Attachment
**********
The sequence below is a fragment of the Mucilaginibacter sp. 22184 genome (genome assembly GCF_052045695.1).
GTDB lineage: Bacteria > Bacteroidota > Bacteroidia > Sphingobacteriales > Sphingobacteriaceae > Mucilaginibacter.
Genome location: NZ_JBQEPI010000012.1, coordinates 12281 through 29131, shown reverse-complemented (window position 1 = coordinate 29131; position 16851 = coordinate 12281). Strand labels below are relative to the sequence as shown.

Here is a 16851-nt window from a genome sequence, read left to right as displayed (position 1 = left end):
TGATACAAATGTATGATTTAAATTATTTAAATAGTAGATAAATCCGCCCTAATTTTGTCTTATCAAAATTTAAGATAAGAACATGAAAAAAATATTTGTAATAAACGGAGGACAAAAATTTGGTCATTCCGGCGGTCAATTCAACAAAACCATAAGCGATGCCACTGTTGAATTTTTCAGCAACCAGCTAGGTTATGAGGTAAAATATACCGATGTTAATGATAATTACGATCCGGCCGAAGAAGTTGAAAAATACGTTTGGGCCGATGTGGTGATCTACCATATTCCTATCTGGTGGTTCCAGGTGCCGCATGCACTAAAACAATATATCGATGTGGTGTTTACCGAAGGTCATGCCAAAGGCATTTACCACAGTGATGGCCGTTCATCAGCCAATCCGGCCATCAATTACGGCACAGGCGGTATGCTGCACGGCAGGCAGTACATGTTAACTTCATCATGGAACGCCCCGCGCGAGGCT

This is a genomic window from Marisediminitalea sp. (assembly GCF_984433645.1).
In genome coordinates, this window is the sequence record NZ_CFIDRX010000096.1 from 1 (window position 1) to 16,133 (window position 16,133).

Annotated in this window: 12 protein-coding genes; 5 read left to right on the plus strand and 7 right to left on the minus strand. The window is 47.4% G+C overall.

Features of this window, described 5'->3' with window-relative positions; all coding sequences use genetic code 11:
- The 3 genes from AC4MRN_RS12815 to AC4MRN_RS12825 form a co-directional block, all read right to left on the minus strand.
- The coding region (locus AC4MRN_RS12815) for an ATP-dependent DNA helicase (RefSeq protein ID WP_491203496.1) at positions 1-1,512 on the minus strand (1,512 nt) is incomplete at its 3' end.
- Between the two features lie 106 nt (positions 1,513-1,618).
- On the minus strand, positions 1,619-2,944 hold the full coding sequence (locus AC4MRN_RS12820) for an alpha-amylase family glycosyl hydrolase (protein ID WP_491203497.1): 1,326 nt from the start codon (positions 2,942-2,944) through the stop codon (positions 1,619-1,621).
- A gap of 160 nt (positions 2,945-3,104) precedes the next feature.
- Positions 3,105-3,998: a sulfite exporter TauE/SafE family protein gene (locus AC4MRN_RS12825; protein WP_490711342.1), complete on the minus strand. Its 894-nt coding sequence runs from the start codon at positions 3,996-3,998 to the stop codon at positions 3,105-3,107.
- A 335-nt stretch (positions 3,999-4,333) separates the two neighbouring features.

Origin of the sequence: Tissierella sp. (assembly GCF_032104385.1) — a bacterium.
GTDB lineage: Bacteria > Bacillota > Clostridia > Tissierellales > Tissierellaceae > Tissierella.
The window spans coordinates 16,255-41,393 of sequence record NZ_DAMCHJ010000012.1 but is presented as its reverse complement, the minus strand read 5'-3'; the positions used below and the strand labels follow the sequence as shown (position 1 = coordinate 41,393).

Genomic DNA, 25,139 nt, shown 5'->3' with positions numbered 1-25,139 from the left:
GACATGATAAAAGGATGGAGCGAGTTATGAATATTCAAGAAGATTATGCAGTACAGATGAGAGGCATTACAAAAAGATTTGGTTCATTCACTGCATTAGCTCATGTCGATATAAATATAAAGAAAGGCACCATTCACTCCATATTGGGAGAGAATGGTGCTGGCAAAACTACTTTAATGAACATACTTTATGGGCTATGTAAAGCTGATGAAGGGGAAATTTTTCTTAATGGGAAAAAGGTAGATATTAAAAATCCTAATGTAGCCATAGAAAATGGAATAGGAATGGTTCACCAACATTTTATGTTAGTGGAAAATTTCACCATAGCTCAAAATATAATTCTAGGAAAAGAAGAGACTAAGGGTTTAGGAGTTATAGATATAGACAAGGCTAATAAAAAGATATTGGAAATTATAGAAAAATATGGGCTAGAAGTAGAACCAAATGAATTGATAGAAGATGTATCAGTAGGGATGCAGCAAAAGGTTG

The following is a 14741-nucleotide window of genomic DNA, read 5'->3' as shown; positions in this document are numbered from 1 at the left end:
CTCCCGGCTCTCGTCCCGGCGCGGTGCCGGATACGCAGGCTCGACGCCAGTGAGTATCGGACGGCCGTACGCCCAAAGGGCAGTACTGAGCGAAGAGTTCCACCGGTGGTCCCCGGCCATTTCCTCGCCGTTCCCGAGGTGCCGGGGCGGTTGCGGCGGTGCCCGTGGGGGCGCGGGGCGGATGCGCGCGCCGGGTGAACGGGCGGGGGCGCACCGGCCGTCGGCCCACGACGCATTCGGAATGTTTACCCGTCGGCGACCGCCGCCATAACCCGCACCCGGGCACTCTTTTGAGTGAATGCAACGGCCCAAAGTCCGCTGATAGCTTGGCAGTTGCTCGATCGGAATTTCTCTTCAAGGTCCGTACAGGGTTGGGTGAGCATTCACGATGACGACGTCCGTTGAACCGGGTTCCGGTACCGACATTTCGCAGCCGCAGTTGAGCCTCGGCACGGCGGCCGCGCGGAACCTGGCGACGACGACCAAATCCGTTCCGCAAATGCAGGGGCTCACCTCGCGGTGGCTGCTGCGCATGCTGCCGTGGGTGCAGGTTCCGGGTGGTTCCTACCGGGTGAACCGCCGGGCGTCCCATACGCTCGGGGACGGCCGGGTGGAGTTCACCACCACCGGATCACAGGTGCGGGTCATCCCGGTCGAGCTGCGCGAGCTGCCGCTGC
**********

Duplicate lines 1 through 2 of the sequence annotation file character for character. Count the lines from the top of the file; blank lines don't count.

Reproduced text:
The sequence below is a fragment of the Mucilaginibacter sp. 22184 genome (genome assembly GCF_052045695.1).
GTDB lineage: Bacteria > Bacteroidota > Bacteroidia > Sphingobacteriales > Sphingobacteriaceae > Mucilaginibacter.